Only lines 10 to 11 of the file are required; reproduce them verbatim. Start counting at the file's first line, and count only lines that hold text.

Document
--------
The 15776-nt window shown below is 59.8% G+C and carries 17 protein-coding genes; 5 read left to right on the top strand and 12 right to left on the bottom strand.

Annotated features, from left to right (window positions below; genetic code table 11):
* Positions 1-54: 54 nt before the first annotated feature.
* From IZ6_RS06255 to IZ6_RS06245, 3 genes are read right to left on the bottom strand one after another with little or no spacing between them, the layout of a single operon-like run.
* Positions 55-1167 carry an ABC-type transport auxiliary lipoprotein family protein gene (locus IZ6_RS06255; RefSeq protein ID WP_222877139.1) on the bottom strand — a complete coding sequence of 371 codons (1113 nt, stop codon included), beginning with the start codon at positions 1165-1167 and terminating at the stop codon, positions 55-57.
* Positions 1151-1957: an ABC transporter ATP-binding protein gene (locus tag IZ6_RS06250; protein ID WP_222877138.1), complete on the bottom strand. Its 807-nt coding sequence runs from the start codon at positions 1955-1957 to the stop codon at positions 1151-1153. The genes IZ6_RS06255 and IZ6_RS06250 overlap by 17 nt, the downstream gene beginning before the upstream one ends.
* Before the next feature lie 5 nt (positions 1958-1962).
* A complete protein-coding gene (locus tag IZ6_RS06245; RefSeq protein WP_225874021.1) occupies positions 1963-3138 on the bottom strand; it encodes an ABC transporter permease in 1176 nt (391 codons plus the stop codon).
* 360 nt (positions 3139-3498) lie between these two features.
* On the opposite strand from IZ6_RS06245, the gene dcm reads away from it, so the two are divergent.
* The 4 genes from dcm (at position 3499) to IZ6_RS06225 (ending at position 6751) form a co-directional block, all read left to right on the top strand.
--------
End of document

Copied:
* On the opposite strand from IZ6_RS06245, the gene dcm reads away from it, so the two are divergent.
* The 4 genes from dcm (at position 3499) to IZ6_RS06225 (ending at position 6751) form a co-directional block, all read left to right on the top strand.